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attractions in the confcioufnefs of poffeffion.

To thefe obfervations Candour replied, that even levity was pardonable in youth and beauty, when it appeared to be the artless offspring of a happy innocent heart; that inexpericace would apelogize for the faults which proceeded from an exuberant flow of animal spirits, a strong defire to please, and a difpofition uncommonly prone to the most generous difinterested confidence; that it was impoffible for her to escape the knowledge of her own perfections, when every tongue was loud in her praise, and there were none to dispute her claim to pre-eminence; and that it was even amiable in her to wish to difplay those excellencies which feemed ever to communicate delight to others. I have ftated the debates which were caused by the appearance and manners of Mifs Powerf

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Powerfcourt, and fhall only obferve, that in point of numbers the applauders had it.

Many were the detractors and imitators which the fair Geraldine excited; but one young lady, who was neither her rival nor her copyift, loved her with unaffected tenderness. The character of Lucy Evans was perfectly her own; it was caft in nature's most artless mould, and finished by the unremitting attention of an intelligent mother and an exemplary father. Inferior to her friend in perfonal charms and expensive ac complishments, she was yet very pretty, very fenfible, very amiable, and as well educated as the daughter of a country clergyman need wish to be. Early taught the difference between a young woman whofe fortune muft arife from the favings of four hundred pounds per annum, and the heiress of twice as many thousands,


she never made the indulgences of Mifs Powerscourt the model for the regulation of her own enjoyments and desires. She had read much, fhe had thought more; her leisure for ftudy and reflection was greater than her friend's, and her mind imperceptibly acquired fuperior energy. Her knowledge of the world was confined to the manor-house and the rectory; at the former fhe sometimes met mixed characters; her fenfibility made her strongly feel their improprieties, and her fincerity generally betrayed thofe emotions.

The ladies were friends in the strictest fenfe of the word; but when I own that there was no other young perfon within feveral miles with whom Mifs Powerf court could properly form an intimacy, my readers will probably condemn me for afcribing the term friendship to an intercourfe which rather proceeded from F 5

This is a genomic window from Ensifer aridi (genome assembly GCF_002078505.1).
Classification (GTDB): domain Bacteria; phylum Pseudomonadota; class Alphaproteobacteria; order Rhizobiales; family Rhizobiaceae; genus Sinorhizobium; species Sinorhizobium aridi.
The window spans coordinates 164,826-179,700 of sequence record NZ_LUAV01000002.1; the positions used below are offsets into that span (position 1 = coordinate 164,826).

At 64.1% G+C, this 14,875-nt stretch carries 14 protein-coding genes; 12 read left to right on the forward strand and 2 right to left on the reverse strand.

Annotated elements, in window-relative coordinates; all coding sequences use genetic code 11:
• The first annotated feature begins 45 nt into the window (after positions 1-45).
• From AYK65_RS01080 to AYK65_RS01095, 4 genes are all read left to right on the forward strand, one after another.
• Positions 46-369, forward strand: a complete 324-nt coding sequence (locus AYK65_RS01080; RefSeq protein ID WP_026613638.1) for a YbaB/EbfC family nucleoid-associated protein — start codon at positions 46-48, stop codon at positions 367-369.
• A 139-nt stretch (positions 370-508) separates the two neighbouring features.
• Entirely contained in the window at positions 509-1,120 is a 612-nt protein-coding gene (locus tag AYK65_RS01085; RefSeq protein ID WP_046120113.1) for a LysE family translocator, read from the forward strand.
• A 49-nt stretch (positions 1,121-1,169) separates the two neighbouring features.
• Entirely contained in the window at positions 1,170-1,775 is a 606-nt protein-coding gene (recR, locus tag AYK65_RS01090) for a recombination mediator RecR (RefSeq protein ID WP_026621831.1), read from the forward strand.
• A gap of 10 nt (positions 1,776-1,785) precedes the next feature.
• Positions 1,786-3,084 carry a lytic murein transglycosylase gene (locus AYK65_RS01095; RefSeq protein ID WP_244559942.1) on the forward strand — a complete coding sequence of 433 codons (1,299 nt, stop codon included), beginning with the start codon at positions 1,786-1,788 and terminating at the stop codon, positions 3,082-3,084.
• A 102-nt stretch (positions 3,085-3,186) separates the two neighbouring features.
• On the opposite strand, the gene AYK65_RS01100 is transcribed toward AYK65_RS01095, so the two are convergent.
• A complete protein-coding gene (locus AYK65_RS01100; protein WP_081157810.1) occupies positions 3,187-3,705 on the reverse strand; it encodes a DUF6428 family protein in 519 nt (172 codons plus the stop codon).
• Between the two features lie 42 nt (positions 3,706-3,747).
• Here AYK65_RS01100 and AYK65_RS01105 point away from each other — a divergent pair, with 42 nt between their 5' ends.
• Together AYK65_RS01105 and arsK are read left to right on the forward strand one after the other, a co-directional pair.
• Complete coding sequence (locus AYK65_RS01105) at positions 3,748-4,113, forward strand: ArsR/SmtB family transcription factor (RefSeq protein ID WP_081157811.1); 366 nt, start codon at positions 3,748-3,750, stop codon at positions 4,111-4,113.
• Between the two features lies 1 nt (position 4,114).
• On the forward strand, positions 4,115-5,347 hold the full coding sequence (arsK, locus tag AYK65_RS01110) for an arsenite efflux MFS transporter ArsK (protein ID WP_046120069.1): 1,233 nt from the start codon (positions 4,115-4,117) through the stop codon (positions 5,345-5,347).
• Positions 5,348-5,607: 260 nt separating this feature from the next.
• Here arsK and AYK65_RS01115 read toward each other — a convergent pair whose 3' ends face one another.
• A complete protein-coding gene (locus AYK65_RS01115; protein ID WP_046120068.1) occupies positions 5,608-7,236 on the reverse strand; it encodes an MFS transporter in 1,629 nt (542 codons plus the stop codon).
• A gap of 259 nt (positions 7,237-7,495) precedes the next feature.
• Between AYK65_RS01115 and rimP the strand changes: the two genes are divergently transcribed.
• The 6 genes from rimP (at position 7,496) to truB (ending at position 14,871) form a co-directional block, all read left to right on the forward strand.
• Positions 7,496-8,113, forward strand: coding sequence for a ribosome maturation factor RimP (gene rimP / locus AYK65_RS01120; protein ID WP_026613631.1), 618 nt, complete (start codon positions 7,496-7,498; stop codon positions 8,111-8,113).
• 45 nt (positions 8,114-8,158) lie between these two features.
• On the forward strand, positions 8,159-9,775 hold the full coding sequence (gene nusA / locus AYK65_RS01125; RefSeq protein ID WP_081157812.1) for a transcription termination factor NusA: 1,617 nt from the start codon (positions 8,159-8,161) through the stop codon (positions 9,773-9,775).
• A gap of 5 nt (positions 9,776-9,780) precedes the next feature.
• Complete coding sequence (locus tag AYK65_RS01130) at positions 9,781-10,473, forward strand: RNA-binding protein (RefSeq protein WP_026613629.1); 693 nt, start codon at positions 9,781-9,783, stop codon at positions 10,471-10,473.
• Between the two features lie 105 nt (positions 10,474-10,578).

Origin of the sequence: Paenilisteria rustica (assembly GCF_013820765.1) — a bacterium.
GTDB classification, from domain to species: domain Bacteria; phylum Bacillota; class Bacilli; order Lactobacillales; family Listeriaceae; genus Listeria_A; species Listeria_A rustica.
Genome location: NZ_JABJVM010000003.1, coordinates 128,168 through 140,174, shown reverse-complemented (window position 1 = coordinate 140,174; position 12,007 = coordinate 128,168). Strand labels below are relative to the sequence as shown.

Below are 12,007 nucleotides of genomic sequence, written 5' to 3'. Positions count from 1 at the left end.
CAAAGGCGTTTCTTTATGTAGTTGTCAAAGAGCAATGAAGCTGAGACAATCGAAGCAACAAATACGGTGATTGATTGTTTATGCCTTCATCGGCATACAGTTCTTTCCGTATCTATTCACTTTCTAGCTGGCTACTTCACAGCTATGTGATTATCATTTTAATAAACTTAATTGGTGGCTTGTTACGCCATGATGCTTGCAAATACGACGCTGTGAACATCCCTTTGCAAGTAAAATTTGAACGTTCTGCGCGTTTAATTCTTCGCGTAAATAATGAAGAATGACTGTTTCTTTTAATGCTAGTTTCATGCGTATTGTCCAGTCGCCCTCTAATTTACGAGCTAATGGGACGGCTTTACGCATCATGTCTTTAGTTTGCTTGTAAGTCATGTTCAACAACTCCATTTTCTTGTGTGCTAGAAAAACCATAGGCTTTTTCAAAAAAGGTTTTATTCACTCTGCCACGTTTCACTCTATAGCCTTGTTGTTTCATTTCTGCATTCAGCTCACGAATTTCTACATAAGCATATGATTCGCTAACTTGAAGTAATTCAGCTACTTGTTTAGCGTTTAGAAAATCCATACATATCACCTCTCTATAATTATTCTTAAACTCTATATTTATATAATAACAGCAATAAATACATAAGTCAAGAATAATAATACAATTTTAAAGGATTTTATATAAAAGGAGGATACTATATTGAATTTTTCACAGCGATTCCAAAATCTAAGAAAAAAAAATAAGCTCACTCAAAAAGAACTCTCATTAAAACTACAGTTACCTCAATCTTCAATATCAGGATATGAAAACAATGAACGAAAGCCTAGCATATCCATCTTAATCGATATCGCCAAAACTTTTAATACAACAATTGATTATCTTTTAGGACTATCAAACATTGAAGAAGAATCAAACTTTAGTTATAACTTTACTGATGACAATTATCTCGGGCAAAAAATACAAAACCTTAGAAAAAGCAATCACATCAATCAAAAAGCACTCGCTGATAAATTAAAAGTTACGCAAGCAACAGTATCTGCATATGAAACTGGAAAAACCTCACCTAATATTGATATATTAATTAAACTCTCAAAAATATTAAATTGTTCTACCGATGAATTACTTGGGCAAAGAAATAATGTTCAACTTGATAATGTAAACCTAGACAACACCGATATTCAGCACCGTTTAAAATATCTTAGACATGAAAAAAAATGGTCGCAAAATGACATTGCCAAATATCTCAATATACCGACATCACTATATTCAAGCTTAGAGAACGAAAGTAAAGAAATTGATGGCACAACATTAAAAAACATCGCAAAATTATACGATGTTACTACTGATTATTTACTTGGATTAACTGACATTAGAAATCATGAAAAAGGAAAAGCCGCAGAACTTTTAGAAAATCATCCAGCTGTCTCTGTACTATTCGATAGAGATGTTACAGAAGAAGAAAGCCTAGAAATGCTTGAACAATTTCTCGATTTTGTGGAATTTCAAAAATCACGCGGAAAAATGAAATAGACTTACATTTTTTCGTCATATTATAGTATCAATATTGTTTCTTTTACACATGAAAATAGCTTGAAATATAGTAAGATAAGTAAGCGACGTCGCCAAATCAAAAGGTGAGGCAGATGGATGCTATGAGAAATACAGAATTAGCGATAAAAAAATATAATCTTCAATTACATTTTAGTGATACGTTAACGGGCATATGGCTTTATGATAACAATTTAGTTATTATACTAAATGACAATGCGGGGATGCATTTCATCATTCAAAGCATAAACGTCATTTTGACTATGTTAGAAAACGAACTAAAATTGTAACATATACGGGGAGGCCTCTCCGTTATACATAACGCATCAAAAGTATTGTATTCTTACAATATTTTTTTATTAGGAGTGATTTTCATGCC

chance and locality than from taste and felection, and will probably predict that it was very likely to be annihilated in the rude changes of the jostling world. The following pages will difcover how far they are right; it fhall fuffice for me at present to affirm, that at the time I am treating of the attachment was mutual and fincere.

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While the fair Geraldine bent over the harp with the grace of a Calliope and the execution of a Cecilia, Lucy fat quietly at her plain work in a corner of the room, and enjoyed the applaufe which her friend's mafterly performance ever excited. But when Mifs Powerf court's fkill in mufic, drawing, embroidery, fillagree, and every other fashionable acquirement, had been dif played, Mifs Evans could not wholly escape obfervation, at least if any perfons in company were fufficiently liberal to 13


turn their eyes from the dazzling fplendour of fortune to the mild luftre of mo-deft independence. Though her obfervations did not proceed from a mouth exquifitely formed, nor were enforced by eyes of peculiar brilliancy, they befpoke a correct intelligent mind, and were ac-companied by an arch naiveté, or an ingenuous earneftnefs, which seemed at once to develope the fpeaker's artlefs amiable character. Exulting at the attention which her Lucy's remarks obtained, Miss Powerscourt ever delighted to lead the converfation to topics on which the knew her to excel; and when the party was large, modeft diffidence: was often charmed out of its intended: filence by the affectionate artifices of the mistress of the feaft.

Without attributing too much to the allurements of wealth, it may readily be believed, that Mifs Powerfcourt's hand F 6


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